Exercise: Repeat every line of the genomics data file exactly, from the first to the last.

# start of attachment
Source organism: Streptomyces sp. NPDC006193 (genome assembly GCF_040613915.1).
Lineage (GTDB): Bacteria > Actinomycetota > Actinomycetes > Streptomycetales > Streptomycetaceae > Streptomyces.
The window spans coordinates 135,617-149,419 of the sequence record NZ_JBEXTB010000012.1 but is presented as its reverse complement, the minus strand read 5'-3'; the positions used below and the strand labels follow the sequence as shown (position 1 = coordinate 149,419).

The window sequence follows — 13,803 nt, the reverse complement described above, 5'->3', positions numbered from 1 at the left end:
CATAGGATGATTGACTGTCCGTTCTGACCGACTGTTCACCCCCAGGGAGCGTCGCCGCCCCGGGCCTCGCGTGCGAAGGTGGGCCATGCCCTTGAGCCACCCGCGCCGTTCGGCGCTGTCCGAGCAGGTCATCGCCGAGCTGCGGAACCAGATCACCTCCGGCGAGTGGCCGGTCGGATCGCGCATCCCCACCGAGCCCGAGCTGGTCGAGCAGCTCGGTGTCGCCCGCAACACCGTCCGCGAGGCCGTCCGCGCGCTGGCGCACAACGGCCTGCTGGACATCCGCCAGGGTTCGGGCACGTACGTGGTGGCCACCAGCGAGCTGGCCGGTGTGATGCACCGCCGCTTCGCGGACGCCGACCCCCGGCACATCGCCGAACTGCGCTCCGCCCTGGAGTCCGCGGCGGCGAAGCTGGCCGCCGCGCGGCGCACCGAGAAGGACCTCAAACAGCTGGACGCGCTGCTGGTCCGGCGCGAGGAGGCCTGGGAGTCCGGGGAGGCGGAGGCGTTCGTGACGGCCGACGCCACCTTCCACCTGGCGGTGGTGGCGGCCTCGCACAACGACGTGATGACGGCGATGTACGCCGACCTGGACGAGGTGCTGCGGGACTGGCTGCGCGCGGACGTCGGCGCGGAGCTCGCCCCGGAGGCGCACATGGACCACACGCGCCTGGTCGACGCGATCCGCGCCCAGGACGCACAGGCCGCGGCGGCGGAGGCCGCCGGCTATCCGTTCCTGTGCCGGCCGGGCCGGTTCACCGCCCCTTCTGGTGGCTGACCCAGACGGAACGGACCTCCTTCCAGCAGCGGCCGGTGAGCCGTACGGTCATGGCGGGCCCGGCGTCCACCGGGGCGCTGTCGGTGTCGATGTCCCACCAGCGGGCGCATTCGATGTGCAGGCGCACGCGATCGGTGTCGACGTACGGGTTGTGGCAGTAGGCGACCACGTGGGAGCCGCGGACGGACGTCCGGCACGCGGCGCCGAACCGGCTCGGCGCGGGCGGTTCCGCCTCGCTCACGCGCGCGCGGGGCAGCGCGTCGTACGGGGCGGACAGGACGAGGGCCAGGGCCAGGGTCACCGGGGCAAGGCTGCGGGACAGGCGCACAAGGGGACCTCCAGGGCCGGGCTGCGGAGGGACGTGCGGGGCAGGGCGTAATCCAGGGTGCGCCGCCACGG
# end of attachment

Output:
Source organism: Streptomyces sp. NPDC006193 (genome assembly GCF_040613915.1).
Lineage (GTDB): Bacteria > Actinomycetota > Actinomycetes > Streptomycetales > Streptomycetaceae > Streptomyces.
The window spans coordinates 135,617-149,419 of the sequence record NZ_JBEXTB010000012.1 but is presented as its reverse complement, the minus strand read 5'-3'; the positions used below and the strand labels follow the sequence as shown (position 1 = coordinate 149,419).

The window sequence follows — 13,803 nt, the reverse complement described above, 5'->3', positions numbered from 1 at the left end:
CATAGGATGATTGACTGTCCGTTCTGACCGACTGTTCACCCCCAGGGAGCGTCGCCGCCCCGGGCCTCGCGTGCGAAGGTGGGCCATGCCCTTGAGCCACCCGCGCCGTTCGGCGCTGTCCGAGCAGGTCATCGCCGAGCTGCGGAACCAGATCACCTCCGGCGAGTGGCCGGTCGGATCGCGCATCCCCACCGAGCCCGAGCTGGTCGAGCAGCTCGGTGTCGCCCGCAACACCGTCCGCGAGGCCGTCCGCGCGCTGGCGCACAACGGCCTGCTGGACATCCGCCAGGGTTCGGGCACGTACGTGGTGGCCACCAGCGAGCTGGCCGGTGTGATGCACCGCCGCTTCGCGGACGCCGACCCCCGGCACATCGCCGAACTGCGCTCCGCCCTGGAGTCCGCGGCGGCGAAGCTGGCCGCCGCGCGGCGCACCGAGAAGGACCTCAAACAGCTGGACGCGCTGCTGGTCCGGCGCGAGGAGGCCTGGGAGTCCGGGGAGGCGGAGGCGTTCGTGACGGCCGACGCCACCTTCCACCTGGCGGTGGTGGCGGCCTCGCACAACGACGTGATGACGGCGATGTACGCCGACCTGGACGAGGTGCTGCGGGACTGGCTGCGCGCGGACGTCGGCGCGGAGCTCGCCCCGGAGGCGCACATGGACCACACGCGCCTGGTCGACGCGATCCGCGCCCAGGACGCACAGGCCGCGGCGGCGGAGGCCGCCGGCTATCCGTTCCTGTGCCGGCCGGGCCGGTTCACCGCCCCTTCTGGTGGCTGACCCAGACGGAACGGACCTCCTTCCAGCAGCGGCCGGTGAGCCGTACGGTCATGGCGGGCCCGGCGTCCACCGGGGCGCTGTCGGTGTCGATGTCCCACCAGCGGGCGCATTCGATGTGCAGGCGCACGCGATCGGTGTCGACGTACGGGTTGTGGCAGTAGGCGACCACGTGGGAGCCGCGGACGGACGTCCGGCACGCGGCGCCGAACCGGCTCGGCGCGGGCGGTTCCGCCTCGCTCACGCGCGCGCGGGGCAGCGCGTCGTACGGGGCGGACAGGACGAGGGCCAGGGCCAGGGTCACCGGGGCAAGGCTGCGGGACAGGCGCACAAGGGGACCTCCAGGGCCGGGCTGCGGAGGGACGTGCGGGGCAGGGCGTAATCCAGGGTGCGCCGCCACGG